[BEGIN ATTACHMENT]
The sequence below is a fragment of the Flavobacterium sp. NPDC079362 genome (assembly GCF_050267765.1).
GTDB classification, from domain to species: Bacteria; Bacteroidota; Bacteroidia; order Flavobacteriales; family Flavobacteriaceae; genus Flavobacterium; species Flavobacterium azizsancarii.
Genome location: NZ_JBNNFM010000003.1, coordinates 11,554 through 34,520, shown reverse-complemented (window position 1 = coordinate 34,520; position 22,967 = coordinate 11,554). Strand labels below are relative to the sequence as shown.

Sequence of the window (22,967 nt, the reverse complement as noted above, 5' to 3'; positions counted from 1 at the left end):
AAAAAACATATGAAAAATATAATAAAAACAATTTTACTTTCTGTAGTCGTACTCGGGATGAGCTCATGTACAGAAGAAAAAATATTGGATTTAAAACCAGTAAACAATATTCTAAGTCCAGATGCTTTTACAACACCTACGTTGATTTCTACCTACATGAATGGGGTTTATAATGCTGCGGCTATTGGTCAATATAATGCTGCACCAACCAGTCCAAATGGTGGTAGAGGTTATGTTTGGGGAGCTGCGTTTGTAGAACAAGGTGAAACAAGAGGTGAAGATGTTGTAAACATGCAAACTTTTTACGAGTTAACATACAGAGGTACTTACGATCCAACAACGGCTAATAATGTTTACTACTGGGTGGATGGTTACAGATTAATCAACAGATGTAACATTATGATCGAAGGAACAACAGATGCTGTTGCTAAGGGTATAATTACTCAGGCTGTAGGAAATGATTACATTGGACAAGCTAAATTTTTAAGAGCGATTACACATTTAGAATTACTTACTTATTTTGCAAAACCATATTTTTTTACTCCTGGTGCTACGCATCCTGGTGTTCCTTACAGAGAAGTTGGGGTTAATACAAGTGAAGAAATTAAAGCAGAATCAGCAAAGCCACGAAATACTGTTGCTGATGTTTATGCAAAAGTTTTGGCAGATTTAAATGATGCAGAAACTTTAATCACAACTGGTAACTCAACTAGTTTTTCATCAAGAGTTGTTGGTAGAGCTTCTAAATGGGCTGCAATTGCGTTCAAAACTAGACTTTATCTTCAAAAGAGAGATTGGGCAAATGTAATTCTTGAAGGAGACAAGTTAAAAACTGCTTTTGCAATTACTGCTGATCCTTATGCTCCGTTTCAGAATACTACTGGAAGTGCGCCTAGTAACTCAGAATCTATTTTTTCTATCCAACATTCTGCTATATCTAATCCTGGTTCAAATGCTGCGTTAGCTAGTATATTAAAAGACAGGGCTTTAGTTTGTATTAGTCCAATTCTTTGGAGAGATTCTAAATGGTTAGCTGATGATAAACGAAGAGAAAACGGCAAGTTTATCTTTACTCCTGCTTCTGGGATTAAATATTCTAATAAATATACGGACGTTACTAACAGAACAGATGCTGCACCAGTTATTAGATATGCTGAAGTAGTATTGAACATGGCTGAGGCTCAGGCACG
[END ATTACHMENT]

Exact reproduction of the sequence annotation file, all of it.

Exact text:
The sequence below is a fragment of the Flavobacterium sp. NPDC079362 genome (assembly GCF_050267765.1).
GTDB classification, from domain to species: Bacteria; Bacteroidota; Bacteroidia; order Flavobacteriales; family Flavobacteriaceae; genus Flavobacterium; species Flavobacterium azizsancarii.
Genome location: NZ_JBNNFM010000003.1, coordinates 11,554 through 34,520, shown reverse-complemented (window position 1 = coordinate 34,520; position 22,967 = coordinate 11,554). Strand labels below are relative to the sequence as shown.

Sequence of the window (22,967 nt, the reverse complement as noted above, 5' to 3'; positions counted from 1 at the left end):
AAAAAACATATGAAAAATATAATAAAAACAATTTTACTTTCTGTAGTCGTACTCGGGATGAGCTCATGTACAGAAGAAAAAATATTGGATTTAAAACCAGTAAACAATATTCTAAGTCCAGATGCTTTTACAACACCTACGTTGATTTCTACCTACATGAATGGGGTTTATAATGCTGCGGCTATTGGTCAATATAATGCTGCACCAACCAGTCCAAATGGTGGTAGAGGTTATGTTTGGGGAGCTGCGTTTGTAGAACAAGGTGAAACAAGAGGTGAAGATGTTGTAAACATGCAAACTTTTTACGAGTTAACATACAGAGGTACTTACGATCCAACAACGGCTAATAATGTTTACTACTGGGTGGATGGTTACAGATTAATCAACAGATGTAACATTATGATCGAAGGAACAACAGATGCTGTTGCTAAGGGTATAATTACTCAGGCTGTAGGAAATGATTACATTGGACAAGCTAAATTTTTAAGAGCGATTACACATTTAGAATTACTTACTTATTTTGCAAAACCATATTTTTTTACTCCTGGTGCTACGCATCCTGGTGTTCCTTACAGAGAAGTTGGGGTTAATACAAGTGAAGAAATTAAAGCAGAATCAGCAAAGCCACGAAATACTGTTGCTGATGTTTATGCAAAAGTTTTGGCAGATTTAAATGATGCAGAAACTTTAATCACAACTGGTAACTCAACTAGTTTTTCATCAAGAGTTGTTGGTAGAGCTTCTAAATGGGCTGCAATTGCGTTCAAAACTAGACTTTATCTTCAAAAGAGAGATTGGGCAAATGTAATTCTTGAAGGAGACAAGTTAAAAACTGCTTTTGCAATTACTGCTGATCCTTATGCTCCGTTTCAGAATACTACTGGAAGTGCGCCTAGTAACTCAGAATCTATTTTTTCTATCCAACATTCTGCTATATCTAATCCTGGTTCAAATGCTGCGTTAGCTAGTATATTAAAAGACAGGGCTTTAGTTTGTATTAGTCCAATTCTTTGGAGAGATTCTAAATGGTTAGCTGATGATAAACGAAGAGAAAACGGCAAGTTTATCTTTACTCCTGCTTCTGGGATTAAATATTCTAATAAATATACGGACGTTACTAACAGAACAGATGCTGCACCAGTTATTAGATATGCTGAAGTAGTATTGAACATGGCTGAGGCTCAGGCACG